• City of Long Beach: “We are announcing today that all @LongBeachCity employees will need a mandatory vaccination or be required to show a weekly negative COVID-19 test. Thank you to the 72% of employees who are already vaccinated. It’s important that public institutions model responsible leadership. I strongly support Governor @GavinNewsom’s action to do the same for state employees. The standard for those who serve the public must follow the best science available. I hope that cities and counties across the state will take similar actions. It’s time we beat this pandemic.”
  • Google: “‘Getting vaccinated is one of the most important ways to keep ourselves and our communities healthy in the months ahead,’ Mr. Pichai wrote. He added that the vaccine mandate would apply to U.S. office locations ‘in the coming weeks’ and to other regions ‘in the coming months.’”
  • Facebook: “‘As our offices reopen, we will be requiring anyone coming to work at any of our US campuses to be vaccinated,’ VP of People Lori Goler said in a statement. ‘How we implement this policy will depend on local conditions and regulations.’”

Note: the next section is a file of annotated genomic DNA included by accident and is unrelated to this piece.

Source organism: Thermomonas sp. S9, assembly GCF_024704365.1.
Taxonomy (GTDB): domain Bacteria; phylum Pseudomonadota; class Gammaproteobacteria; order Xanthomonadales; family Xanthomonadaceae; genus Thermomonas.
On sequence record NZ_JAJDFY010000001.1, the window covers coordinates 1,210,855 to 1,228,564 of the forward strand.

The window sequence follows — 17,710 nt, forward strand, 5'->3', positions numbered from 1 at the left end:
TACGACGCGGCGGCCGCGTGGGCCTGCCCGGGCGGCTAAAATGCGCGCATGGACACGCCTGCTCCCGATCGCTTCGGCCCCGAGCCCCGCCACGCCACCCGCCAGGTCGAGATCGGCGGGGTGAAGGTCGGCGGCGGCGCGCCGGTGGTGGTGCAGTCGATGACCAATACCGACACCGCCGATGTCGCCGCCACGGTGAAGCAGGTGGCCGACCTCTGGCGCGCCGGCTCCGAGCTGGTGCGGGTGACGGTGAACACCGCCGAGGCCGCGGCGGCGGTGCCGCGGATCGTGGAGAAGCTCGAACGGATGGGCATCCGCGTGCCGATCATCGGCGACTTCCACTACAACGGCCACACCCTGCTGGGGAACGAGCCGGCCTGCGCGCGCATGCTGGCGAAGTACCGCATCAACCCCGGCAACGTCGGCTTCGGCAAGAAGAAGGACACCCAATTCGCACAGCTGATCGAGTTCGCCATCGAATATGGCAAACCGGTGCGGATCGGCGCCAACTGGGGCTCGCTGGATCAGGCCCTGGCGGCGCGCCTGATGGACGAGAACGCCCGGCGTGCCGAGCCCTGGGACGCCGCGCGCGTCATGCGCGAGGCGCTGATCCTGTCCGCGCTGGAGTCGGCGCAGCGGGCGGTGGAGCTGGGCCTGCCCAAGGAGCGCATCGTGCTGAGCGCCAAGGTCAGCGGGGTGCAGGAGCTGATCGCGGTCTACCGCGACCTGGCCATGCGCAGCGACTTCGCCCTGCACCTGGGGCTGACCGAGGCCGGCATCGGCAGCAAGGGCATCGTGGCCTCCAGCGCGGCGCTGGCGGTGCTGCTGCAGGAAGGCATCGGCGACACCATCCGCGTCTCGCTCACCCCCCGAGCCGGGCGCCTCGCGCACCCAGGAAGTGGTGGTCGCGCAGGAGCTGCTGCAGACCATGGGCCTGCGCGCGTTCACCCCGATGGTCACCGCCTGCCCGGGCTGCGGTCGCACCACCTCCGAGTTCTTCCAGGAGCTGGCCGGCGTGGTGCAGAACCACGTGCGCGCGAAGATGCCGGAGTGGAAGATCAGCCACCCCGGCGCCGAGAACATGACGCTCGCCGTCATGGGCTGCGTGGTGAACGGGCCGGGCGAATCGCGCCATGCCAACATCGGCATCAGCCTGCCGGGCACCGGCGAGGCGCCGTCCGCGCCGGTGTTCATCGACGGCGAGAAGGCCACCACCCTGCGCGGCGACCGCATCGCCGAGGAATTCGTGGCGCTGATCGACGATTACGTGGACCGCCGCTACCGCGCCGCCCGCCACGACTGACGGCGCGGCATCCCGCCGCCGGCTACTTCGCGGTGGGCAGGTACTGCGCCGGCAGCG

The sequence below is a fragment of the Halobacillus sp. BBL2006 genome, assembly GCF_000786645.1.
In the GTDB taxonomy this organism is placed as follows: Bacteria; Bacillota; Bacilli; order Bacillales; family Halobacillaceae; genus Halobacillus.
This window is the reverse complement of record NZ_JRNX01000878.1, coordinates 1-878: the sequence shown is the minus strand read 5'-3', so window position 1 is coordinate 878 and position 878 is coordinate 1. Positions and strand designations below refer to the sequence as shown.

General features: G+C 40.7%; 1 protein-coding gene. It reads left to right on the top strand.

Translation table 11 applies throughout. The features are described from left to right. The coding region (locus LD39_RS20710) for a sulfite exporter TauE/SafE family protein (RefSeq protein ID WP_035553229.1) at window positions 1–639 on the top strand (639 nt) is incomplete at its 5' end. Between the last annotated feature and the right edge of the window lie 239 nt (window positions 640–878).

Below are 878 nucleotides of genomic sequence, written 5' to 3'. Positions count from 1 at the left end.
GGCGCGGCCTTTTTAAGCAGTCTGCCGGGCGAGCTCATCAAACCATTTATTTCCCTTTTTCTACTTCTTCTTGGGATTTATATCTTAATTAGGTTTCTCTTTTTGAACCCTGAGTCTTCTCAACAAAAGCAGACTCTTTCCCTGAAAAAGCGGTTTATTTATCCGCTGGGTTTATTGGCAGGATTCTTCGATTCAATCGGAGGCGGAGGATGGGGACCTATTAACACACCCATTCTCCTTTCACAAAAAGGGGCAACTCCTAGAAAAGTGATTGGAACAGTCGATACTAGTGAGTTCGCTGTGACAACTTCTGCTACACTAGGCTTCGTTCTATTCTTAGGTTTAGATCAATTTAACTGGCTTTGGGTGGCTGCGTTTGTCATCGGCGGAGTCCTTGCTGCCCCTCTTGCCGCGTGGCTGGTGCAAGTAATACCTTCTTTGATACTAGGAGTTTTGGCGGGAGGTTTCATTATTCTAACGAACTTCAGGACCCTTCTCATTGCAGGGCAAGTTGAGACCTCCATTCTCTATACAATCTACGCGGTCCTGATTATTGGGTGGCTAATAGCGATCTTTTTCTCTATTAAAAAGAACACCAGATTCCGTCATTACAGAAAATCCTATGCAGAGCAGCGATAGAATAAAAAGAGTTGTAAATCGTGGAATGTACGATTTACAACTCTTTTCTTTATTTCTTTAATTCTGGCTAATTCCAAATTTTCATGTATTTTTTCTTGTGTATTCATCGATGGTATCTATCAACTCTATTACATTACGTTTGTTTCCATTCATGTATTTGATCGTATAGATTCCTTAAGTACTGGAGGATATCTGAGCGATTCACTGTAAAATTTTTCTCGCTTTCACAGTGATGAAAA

• Netflix: “Netflix has become the first major studio to implement a mandatory vaccination policy for its U.S. productions. The move comes after studios and Hollywood unions last week finalized an agreement that allows producers to require vaccines for the people who are potentially at highest risk of spreading and contracting COVID-19 on set: actors and the crew who work most closely with them. Netflix was particularly quick to implement the policy. More major studios are expected to follow in the coming weeks as they work out the challenging logistics of overhauling their approaches to pandemic safety on set.”